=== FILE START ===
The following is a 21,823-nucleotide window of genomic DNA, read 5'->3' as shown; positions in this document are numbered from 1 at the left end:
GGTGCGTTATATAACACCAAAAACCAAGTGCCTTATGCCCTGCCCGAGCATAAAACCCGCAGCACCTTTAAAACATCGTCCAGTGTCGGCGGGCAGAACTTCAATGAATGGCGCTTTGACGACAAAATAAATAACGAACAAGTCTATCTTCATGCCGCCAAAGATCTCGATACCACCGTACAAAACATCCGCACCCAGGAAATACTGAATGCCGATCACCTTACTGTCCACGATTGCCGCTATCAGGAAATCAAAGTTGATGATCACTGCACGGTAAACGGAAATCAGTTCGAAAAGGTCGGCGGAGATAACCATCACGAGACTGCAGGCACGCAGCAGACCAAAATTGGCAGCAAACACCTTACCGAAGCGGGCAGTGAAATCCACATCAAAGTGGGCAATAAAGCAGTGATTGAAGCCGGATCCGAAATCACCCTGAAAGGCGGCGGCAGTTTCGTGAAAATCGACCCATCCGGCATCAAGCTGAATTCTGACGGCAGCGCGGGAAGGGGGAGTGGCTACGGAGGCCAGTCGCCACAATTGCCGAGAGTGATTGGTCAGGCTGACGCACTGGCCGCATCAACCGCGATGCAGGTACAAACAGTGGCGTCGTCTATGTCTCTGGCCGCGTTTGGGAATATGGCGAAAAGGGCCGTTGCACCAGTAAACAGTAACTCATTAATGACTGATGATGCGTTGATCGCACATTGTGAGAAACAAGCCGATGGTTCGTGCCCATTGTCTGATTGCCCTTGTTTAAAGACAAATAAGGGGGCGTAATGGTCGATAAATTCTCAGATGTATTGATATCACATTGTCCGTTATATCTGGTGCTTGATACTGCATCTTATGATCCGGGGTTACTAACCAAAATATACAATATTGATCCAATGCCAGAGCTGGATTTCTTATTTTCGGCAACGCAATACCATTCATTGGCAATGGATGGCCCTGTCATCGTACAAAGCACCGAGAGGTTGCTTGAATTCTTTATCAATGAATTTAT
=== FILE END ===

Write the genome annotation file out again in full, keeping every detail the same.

The following is a 21,823-nucleotide window of genomic DNA, read 5'->3' as shown; positions in this document are numbered from 1 at the left end:
GGTGCGTTATATAACACCAAAAACCAAGTGCCTTATGCCCTGCCCGAGCATAAAACCCGCAGCACCTTTAAAACATCGTCCAGTGTCGGCGGGCAGAACTTCAATGAATGGCGCTTTGACGACAAAATAAATAACGAACAAGTCTATCTTCATGCCGCCAAAGATCTCGATACCACCGTACAAAACATCCGCACCCAGGAAATACTGAATGCCGATCACCTTACTGTCCACGATTGCCGCTATCAGGAAATCAAAGTTGATGATCACTGCACGGTAAACGGAAATCAGTTCGAAAAGGTCGGCGGAGATAACCATCACGAGACTGCAGGCACGCAGCAGACCAAAATTGGCAGCAAACACCTTACCGAAGCGGGCAGTGAAATCCACATCAAAGTGGGCAATAAAGCAGTGATTGAAGCCGGATCCGAAATCACCCTGAAAGGCGGCGGCAGTTTCGTGAAAATCGACCCATCCGGCATCAAGCTGAATTCTGACGGCAGCGCGGGAAGGGGGAGTGGCTACGGAGGCCAGTCGCCACAATTGCCGAGAGTGATTGGTCAGGCTGACGCACTGGCCGCATCAACCGCGATGCAGGTACAAACAGTGGCGTCGTCTATGTCTCTGGCCGCGTTTGGGAATATGGCGAAAAGGGCCGTTGCACCAGTAAACAGTAACTCATTAATGACTGATGATGCGTTGATCGCACATTGTGAGAAACAAGCCGATGGTTCGTGCCCATTGTCTGATTGCCCTTGTTTAAAGACAAATAAGGGGGCGTAATGGTCGATAAATTCTCAGATGTATTGATATCACATTGTCCGTTATATCTGGTGCTTGATACTGCATCTTATGATCCGGGGTTACTAACCAAAATATACAATATTGATCCAATGCCAGAGCTGGATTTCTTATTTTCGGCAACGCAATACCATTCATTGGCAATGGATGGCCCTGTCATCGTACAAAGCACCGAGAGGTTGCTTGAATTCTTTATCAATGAATTTAT